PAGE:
I'm trying to understand why private equity tends to have higher fee structures than public markets. My hunch is that it takes more skill/risk to manage illiquid assets. I'd also imagine more due diligence is required in PE. However I'm not sure I've hit the main vein of logic behind it all.


Why does private equity have a higher fee structure than public markets? If I was on the right track with my above observations, feel free to elaborate; otherwise feel free to add/remove what doesn't work.

1 Answer 1


Like hedge funds, private equity funds charge high management fees as there is potential for strong gains, but it's also high risk. If private equity investors find an existing company that they believe is underperforming and they buy it with the intention of turning it around, there is a lot of risk involved with this (and yes, research and due diligence). They might not truly understand the company's problems until they buy it and look under the hood.

It might seem like it is just a matter of firing incompetent old executives who are making poor, outdated decisions and don't have the innovation or insight to grow the company, or cutting out a whole lot of dead wood and replacing employees with automation, or outsourcing certain parts of the company to decrease expenses. But there could be so much more to it than this. It could be a total lemon and require a lot more work, coaching and management than they expected. What if all the employees are so demotivated the private equity investors have to completely restructure the whole company and pay out redundancy pay to a lot of people?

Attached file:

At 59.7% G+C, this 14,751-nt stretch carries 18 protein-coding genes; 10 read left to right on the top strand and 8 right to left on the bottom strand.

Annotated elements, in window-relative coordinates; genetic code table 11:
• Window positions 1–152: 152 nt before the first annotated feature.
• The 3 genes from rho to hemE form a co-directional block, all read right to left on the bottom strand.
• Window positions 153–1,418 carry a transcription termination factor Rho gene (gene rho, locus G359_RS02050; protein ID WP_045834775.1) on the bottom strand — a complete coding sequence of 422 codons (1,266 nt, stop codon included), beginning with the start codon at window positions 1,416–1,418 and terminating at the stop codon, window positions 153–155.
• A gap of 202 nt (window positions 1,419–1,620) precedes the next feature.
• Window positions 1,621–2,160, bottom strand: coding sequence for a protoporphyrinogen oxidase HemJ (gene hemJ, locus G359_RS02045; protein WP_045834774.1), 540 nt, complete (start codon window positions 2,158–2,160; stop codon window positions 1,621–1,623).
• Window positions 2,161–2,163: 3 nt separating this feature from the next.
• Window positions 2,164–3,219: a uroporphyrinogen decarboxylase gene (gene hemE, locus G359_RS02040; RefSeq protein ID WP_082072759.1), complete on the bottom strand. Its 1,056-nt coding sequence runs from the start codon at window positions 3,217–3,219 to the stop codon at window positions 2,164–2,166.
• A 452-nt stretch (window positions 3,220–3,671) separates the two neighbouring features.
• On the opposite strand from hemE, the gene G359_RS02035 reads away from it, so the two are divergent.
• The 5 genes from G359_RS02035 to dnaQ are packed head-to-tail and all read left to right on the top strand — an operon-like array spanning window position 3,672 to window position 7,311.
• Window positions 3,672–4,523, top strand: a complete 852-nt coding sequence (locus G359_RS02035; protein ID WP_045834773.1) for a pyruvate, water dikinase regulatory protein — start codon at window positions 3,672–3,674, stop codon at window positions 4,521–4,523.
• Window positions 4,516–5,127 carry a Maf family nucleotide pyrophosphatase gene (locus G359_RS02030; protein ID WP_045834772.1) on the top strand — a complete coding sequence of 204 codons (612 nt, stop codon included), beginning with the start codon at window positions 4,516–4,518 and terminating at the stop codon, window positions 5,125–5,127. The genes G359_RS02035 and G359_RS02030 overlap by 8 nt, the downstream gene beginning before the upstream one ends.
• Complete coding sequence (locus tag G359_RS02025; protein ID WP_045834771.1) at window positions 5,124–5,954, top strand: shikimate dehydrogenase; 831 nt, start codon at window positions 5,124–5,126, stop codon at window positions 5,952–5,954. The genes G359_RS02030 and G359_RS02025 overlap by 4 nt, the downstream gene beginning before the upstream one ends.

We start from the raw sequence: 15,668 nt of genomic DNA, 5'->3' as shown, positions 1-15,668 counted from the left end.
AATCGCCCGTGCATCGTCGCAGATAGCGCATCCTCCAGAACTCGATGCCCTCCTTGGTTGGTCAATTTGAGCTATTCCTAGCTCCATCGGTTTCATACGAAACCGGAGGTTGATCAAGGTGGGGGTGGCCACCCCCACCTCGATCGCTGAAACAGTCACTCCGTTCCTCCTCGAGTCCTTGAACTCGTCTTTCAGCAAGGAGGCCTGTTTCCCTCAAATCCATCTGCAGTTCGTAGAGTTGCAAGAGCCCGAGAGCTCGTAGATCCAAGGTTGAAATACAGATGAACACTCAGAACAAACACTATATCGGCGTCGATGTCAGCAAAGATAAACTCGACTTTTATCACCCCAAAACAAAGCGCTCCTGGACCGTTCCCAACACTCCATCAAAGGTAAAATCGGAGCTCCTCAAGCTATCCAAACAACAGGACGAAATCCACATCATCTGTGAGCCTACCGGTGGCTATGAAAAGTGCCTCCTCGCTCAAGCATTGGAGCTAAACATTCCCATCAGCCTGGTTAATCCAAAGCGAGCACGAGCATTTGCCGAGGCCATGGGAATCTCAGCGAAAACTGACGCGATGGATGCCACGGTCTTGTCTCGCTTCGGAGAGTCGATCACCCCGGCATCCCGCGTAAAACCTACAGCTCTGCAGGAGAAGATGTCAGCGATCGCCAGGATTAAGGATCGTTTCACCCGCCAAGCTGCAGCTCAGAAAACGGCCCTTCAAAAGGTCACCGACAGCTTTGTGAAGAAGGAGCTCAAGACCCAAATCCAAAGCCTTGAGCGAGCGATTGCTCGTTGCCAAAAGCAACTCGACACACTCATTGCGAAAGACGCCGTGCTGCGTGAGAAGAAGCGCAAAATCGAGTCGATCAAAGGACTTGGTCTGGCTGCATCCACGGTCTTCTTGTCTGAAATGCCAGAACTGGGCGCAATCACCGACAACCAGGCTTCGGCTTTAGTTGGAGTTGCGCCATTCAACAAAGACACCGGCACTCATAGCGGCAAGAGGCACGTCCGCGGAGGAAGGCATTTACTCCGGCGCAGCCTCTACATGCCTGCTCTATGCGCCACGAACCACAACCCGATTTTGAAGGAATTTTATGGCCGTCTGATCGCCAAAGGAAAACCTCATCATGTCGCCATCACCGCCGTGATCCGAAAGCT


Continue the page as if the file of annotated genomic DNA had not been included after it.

They have to charge high fees for all the work they put in before they can wrap the company up in shiny new wrapping paper and sell it on for a big profit (hopefully) for their investors.

  • 2
    "that they believe is underperforming" One of the problems with PE is that a company can be "ticking over" quite happily making steady, but not spectacular returns (by PE standards), with competent executives and motivated employees. A PE firm swoops it up, tries to "modernise the board and cut out the deadwood" but leaves behind executives with no real understanding of the business and a now-demotivated workforce.
    – TripeHound
    Feb 24, 2020 at 10:01
  • Absolutely - there are a lot of PE critics out there who believe PE guts a company and destroys it before selling it on. But there are also a lot of investors who jump at the chance to buy stocks in the shiny new rebranded company, and so the PE cycle continues...
    – Only_me
    Feb 24, 2020 at 23:58

You must log in to answer this question.

Not the answer you're looking for? Browse other questions tagged .